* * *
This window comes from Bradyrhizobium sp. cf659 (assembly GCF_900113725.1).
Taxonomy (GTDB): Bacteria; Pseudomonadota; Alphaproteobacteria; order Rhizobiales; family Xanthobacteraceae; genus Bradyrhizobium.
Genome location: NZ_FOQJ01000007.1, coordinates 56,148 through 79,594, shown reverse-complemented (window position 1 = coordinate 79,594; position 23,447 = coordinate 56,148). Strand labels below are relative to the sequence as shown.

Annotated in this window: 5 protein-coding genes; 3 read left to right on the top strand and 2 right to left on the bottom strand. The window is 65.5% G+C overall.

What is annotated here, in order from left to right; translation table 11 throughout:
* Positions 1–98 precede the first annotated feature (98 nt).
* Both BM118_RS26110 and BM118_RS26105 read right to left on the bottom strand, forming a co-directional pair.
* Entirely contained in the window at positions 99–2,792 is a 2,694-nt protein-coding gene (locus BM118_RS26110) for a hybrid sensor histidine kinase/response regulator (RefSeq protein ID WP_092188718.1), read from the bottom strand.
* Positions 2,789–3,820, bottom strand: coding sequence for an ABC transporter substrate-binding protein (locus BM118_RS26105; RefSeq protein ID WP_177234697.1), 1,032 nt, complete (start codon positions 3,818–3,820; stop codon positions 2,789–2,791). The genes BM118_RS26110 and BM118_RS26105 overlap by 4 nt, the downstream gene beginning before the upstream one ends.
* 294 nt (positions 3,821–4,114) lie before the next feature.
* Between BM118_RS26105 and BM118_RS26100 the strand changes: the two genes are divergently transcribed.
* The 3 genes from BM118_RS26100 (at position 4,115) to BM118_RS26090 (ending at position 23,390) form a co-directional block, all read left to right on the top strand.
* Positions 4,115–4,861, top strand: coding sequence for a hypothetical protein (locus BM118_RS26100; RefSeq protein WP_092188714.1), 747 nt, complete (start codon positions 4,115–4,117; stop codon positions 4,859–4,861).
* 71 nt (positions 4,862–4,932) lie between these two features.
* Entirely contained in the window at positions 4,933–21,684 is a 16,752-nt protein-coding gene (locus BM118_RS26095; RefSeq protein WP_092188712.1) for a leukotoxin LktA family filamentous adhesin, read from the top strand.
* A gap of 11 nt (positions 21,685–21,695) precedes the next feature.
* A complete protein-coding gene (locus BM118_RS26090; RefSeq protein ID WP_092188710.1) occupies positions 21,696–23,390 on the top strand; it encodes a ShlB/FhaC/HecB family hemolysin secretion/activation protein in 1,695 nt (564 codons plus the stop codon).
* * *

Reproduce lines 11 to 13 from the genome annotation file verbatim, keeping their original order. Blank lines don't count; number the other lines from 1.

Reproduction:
* Between BM118_RS26105 and BM118_RS26100 the strand changes: the two genes are divergently transcribed.
* The 3 genes from BM118_RS26100 (at position 4,115) to BM118_RS26090 (ending at position 23,390) form a co-directional block, all read left to right on the top strand.
* Positions 4,115–4,861, top strand: coding sequence for a hypothetical protein (locus BM118_RS26100; RefSeq protein WP_092188714.1), 747 nt, complete (start codon positions 4,115–4,117; stop codon positions 4,859–4,861).